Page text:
I’ve fallen down, but it’s the getting back up that I remember most.

When I feel hollowed out, riding fills me back up.

My bike gives me a place to grieve without shame.

At the end of each ride, I get to come home to the one I love.

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When I lay my head on my pillow at night, I fall asleep content with the mark I’ve left on the day.

More Than Love

My blogger friend, Hippie, has this cool collaborative blogging exercise going on as part of her Algonquin Experiment.  It involves Hippie posing a question and people responding on their own blogs.

So this is the question she posed:  What do you love more than love?

I thought of a thousand answers.  God.  But that one’s sort of obvious.  Cycling.  Obvious squared.  Ice cream.  Sadly, also very apparent.  Writing.  Same.  My friends.  But everyone loves their friends.  My little ones.  But I’ve written about them ad nauseam as of late.  My husband.  (A fact I should probably mention to him more often.)  All of my answers were so generic.

Except one.

The thing I love more than love is being on the other side of it.


Sure love is great when it’s new and shiny, when your beloved can do no wrong.  And after a few years when the sheen wears off a little bit and you settle into the day to day acts of love, mmmm, that comfortable love is good, too.

But sometimes love unravels, frays at the edges and begins to fall apart in the very hands that made it.

I’ve been in this stage of love, too.  When love was painful work, when it was all we could do to hang onto each other and pray.  A lot.  This isn’t the kind of glass slipper love that fairy tales are made of.  It’s not pretty.  It is devastatingly hard, so much so that for me, heartache was actually physically painful.

But we chose to press into God, to hold onto the frayed pieces.  We chose to love when it wasn’t the easy choice.  And that’s what I mean by the other side of love.

So the thing I love more than love is love that has been worn thin.  Love that has broken into shards.  Love that has taken on water fast and is listing badly.  You might be thinking that’s a bit of a metaphor overload.  If so, to you I say count your blessings.  Others know with painful precision what I’m talking about.  You, dear ones, know that it’s possible to be frayed, shattered, and sinking all at once.

I can only hope that you also know about the love that comes out on the other side of all that pain. This love is scarred.  And fierce.  And secure.  And more wonderful than anything I could have ever imagined.  This is the love I have in my life.  I thank God for it every single day.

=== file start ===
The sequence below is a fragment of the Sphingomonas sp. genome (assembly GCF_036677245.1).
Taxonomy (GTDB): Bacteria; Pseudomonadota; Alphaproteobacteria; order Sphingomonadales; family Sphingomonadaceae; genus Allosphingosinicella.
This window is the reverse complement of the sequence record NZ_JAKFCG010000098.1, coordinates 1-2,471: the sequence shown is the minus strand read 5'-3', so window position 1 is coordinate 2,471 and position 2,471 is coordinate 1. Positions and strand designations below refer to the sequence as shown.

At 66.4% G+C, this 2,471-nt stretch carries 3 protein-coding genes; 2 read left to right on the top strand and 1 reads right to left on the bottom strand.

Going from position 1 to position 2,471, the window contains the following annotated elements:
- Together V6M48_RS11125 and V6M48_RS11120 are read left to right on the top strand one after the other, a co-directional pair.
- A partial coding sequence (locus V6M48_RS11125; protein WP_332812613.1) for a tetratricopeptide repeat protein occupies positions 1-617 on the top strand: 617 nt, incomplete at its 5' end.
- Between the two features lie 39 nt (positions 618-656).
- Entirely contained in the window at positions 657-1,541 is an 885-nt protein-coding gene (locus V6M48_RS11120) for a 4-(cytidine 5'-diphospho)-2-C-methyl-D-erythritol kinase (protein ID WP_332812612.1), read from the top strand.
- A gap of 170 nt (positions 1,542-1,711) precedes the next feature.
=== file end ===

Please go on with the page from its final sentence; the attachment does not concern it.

You know, I wish fairy tales did talk about this kind of love because I can say with assurance that this is the kind of love that creates a happily ever after.

Thankful Thursday #12

This week I’m thankful for…

  • the little boy in my class who used his own money to buy valentines for the class
  • the windmills on Hatchett Ridge at night, all lit up in red lights like a valentine just for me
  • texts from my hubby just to say he loves me
  • realizing I haven’t driven my car for a couple of days because I’ve walked to all my destinations
  • waking up to the sound of rain
  • days when the rain stops just in time to walk to work and stops again for my walk home
  • weekends when my hubby starts the laundry
  • waking up and realizing it was only a dream and I did not, in fact, go to school in my pajamas
  • riding with the top down with my hubby while he sings along to Ray LaMontagne’s “Hold You In My Arms”

A Smattering of Thank You Notes

Dear Curtain Rod in my Bathroom,

Thank you for falling on my head when I had my arms full of laundry and was defenseless against your attack.  And thank you for doing it just as I was trying to move myself up a number or two on the Valentine’s Day scale of attractiveness.  My head was getting a little too big and big heads just aren’t attractive.  (For the record, big heads with bumps aren’t that pretty either.)


The Girl Seeing Stars


Dear Hammer,

Thank you for smashing my thumb into oblivion when I was putting the curtain rod back up.  It took my mind off my throbbing head.


The Girl Typing With Nine Fingers


Dear Papa Murphy’s Take n’ Bake,

Thank you for making heart-shaped pizzas for girls like me who should never, ever, ever be allowed near the oven.  It was nice to give my special someone something edible for a change.

With love,

Me, My Hubby and Our Full Bellies